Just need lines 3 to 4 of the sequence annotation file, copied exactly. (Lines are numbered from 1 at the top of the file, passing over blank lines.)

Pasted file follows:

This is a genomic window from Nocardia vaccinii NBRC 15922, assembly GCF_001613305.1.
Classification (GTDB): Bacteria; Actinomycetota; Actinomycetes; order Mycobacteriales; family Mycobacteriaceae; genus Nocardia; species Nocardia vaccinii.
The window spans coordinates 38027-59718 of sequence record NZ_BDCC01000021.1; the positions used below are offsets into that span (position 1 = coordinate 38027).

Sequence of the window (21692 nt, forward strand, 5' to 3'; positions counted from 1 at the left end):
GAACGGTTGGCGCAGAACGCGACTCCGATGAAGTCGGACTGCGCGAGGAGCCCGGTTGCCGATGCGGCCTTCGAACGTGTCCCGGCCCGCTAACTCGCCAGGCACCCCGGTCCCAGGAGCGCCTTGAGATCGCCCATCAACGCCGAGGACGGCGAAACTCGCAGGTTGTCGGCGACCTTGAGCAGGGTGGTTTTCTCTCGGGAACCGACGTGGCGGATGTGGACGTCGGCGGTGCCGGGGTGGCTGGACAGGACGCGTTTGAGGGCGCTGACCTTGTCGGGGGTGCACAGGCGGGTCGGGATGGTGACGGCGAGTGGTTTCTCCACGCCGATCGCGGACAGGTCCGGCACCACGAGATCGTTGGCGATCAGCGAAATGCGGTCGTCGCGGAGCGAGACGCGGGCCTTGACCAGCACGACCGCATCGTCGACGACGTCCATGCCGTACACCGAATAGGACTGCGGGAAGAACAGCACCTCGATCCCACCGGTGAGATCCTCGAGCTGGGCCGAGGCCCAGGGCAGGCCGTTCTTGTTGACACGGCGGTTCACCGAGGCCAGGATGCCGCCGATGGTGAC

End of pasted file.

The window spans coordinates 38027-59718 of sequence record NZ_BDCC01000021.1; the positions used below are offsets into that span (position 1 = coordinate 38027).

Sequence of the window (21692 nt, forward strand, 5' to 3'; positions counted from 1 at the left end):